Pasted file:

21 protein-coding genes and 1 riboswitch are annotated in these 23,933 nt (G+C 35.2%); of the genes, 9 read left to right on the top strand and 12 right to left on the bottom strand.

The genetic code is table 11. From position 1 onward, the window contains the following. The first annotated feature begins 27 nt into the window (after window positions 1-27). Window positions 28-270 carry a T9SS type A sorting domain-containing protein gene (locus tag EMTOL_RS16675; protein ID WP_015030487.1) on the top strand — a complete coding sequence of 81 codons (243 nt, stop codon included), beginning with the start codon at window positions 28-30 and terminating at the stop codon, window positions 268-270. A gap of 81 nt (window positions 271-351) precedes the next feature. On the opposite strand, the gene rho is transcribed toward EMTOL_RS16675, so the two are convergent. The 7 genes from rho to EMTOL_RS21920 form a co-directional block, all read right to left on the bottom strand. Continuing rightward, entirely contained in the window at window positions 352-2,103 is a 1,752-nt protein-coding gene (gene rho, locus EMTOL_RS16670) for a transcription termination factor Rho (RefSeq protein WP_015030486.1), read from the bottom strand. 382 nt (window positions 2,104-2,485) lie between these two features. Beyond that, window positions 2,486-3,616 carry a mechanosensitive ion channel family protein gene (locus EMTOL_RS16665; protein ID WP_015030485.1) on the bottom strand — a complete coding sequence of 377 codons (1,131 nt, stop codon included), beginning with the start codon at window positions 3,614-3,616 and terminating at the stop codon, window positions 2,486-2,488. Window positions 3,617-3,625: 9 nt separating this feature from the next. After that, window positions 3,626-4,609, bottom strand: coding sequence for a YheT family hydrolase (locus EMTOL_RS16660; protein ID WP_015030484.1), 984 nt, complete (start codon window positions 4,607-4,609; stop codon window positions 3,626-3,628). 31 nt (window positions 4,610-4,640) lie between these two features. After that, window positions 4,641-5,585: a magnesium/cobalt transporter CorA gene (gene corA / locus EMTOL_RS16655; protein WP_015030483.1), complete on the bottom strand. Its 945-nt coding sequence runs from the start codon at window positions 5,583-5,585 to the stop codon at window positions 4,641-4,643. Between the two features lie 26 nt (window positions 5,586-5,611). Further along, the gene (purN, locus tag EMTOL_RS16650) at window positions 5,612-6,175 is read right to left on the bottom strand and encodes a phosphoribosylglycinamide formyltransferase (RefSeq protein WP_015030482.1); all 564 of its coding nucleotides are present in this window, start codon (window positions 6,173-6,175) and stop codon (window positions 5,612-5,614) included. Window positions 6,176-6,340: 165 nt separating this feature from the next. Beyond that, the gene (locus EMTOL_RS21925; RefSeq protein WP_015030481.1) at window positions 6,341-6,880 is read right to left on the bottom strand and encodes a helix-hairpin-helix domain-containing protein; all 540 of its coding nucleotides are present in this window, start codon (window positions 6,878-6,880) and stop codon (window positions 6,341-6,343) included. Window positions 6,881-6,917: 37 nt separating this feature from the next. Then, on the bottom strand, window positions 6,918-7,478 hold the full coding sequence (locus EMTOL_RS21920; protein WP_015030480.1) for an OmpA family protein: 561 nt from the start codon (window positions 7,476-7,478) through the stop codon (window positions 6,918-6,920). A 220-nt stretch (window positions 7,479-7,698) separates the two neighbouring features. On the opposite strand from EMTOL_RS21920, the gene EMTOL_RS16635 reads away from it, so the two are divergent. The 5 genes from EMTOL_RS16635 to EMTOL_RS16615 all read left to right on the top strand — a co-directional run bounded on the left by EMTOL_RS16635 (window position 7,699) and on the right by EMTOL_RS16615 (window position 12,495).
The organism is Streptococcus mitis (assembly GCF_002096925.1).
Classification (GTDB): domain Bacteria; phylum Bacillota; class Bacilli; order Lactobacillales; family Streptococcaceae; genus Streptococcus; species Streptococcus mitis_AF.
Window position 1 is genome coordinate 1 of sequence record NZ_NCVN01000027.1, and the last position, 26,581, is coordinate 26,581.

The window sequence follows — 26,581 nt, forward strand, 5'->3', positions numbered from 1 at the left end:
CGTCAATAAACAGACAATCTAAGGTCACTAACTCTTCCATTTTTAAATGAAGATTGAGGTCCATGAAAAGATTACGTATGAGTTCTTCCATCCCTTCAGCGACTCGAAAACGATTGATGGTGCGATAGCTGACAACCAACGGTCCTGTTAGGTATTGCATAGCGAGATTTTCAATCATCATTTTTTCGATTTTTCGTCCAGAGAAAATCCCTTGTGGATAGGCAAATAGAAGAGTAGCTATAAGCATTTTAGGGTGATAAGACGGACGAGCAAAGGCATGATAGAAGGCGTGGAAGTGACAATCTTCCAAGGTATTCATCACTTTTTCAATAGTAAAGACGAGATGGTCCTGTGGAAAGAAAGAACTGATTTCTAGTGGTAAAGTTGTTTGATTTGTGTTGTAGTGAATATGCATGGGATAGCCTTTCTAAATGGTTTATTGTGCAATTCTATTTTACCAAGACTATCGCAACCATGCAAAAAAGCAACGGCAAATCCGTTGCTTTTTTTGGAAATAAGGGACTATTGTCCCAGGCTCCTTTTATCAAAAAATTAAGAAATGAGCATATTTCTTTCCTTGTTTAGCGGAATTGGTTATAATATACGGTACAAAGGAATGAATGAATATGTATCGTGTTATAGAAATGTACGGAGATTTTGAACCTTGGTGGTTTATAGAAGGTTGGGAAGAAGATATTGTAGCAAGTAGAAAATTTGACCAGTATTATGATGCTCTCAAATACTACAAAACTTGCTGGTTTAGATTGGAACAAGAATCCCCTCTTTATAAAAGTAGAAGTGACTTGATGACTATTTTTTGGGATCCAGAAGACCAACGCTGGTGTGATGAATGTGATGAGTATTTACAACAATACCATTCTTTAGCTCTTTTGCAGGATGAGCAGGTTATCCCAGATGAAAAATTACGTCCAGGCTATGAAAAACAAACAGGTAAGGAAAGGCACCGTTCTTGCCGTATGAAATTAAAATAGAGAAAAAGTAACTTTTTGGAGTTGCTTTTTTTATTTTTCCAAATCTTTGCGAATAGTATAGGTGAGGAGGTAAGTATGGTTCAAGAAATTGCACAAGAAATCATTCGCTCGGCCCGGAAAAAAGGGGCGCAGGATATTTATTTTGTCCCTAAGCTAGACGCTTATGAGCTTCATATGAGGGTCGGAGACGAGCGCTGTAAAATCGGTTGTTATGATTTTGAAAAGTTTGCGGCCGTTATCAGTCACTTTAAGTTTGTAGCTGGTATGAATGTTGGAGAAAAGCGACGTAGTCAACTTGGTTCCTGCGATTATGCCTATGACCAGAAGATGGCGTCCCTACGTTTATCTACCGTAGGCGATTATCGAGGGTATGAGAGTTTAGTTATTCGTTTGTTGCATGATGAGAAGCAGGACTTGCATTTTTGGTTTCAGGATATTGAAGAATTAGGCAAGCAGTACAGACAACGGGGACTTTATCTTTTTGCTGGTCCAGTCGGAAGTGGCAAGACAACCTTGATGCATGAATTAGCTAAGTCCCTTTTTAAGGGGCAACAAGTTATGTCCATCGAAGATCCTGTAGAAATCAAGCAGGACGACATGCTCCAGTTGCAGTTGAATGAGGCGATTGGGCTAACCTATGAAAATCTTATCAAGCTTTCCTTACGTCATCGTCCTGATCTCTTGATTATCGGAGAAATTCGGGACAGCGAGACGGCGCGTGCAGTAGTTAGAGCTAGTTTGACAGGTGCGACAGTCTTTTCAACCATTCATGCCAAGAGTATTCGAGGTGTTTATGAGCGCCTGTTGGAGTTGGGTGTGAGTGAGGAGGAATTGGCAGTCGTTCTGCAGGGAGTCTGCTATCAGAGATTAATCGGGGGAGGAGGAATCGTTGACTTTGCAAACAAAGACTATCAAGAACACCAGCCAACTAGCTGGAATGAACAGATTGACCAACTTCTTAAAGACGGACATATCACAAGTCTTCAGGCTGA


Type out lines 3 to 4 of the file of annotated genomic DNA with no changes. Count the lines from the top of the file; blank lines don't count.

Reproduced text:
The organism is Streptococcus mitis (assembly GCF_002096925.1).
Classification (GTDB): domain Bacteria; phylum Bacillota; class Bacilli; order Lactobacillales; family Streptococcaceae; genus Streptococcus; species Streptococcus mitis_AF.